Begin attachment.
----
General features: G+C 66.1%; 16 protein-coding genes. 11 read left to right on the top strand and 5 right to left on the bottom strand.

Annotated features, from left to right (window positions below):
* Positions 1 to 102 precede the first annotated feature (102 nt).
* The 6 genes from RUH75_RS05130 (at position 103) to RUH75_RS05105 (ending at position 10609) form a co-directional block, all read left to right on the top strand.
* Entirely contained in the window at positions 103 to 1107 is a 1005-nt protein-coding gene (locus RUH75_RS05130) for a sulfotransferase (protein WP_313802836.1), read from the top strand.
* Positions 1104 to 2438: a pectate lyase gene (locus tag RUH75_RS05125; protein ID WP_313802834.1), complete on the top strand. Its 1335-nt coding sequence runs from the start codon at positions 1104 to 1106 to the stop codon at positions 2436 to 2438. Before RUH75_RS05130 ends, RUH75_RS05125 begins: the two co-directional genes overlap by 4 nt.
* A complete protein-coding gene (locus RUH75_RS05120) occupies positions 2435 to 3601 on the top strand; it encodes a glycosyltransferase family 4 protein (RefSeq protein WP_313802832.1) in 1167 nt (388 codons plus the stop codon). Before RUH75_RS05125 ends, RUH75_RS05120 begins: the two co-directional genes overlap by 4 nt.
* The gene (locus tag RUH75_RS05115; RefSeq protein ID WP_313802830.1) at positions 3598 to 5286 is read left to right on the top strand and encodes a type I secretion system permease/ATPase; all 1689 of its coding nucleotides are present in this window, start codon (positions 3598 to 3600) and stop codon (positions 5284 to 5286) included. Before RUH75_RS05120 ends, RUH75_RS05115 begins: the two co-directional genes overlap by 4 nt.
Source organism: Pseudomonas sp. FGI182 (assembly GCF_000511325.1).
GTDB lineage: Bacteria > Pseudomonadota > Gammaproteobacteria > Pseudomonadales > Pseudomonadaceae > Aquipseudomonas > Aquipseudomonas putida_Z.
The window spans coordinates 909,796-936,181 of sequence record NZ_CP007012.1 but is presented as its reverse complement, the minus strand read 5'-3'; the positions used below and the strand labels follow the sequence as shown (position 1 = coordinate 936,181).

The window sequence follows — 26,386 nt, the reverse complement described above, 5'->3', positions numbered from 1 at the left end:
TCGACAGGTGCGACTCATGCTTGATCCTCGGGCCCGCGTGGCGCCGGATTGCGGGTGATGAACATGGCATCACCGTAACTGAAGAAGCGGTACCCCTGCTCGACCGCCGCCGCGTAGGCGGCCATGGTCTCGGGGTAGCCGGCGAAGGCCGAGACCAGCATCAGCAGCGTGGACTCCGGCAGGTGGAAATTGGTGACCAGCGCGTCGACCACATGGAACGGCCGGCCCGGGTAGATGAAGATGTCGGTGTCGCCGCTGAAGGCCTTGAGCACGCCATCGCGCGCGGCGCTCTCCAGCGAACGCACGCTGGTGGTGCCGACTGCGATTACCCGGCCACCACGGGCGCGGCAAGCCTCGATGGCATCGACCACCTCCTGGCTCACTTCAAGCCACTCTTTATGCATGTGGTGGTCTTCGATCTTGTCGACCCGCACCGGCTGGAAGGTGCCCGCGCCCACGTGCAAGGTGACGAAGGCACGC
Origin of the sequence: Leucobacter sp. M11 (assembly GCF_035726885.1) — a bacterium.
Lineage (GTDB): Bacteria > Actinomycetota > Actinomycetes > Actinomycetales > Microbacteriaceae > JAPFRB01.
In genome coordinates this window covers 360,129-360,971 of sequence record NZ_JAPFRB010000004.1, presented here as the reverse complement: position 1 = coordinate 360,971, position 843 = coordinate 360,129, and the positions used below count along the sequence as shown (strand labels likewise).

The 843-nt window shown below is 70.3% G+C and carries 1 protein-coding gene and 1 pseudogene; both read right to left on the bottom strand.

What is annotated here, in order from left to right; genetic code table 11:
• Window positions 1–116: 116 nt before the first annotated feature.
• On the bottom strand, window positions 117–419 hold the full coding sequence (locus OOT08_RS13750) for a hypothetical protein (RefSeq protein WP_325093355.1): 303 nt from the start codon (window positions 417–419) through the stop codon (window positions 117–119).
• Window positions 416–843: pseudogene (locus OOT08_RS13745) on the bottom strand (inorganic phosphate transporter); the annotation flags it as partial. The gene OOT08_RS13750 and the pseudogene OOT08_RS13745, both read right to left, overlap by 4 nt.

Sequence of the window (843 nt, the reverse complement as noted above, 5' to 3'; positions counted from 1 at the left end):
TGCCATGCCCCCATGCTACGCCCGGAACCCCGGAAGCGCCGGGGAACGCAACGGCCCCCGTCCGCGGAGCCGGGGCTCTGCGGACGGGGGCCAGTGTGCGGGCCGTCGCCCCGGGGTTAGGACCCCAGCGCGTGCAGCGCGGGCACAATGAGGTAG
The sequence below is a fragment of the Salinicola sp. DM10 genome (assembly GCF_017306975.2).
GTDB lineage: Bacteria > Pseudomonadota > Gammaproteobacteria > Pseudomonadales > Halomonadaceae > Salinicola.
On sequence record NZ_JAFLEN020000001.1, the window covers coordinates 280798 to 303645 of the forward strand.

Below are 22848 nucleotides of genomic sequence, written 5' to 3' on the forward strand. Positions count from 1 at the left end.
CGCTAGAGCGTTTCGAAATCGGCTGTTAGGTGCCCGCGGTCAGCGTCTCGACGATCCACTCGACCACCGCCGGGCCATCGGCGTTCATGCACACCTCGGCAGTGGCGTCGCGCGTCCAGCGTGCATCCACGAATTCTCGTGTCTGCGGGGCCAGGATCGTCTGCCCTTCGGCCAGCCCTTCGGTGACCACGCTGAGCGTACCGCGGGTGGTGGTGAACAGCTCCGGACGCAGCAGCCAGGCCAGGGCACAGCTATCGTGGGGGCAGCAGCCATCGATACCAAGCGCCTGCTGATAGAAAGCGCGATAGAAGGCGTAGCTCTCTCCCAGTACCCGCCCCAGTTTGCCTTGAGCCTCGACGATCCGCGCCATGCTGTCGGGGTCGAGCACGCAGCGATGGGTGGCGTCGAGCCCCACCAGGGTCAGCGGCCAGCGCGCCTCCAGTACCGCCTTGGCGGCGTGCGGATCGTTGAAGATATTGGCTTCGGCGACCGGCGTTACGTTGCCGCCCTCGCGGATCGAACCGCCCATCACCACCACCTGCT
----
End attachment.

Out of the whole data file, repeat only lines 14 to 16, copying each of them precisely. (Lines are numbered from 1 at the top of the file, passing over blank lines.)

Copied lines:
Origin of the sequence: Leucobacter sp. M11 (assembly GCF_035726885.1) — a bacterium.
Lineage (GTDB): Bacteria > Actinomycetota > Actinomycetes > Actinomycetales > Microbacteriaceae > JAPFRB01.
In genome coordinates this window covers 360,129-360,971 of sequence record NZ_JAPFRB010000004.1, presented here as the reverse complement: position 1 = coordinate 360,971, position 843 = coordinate 360,129, and the positions used below count along the sequence as shown (strand labels likewise).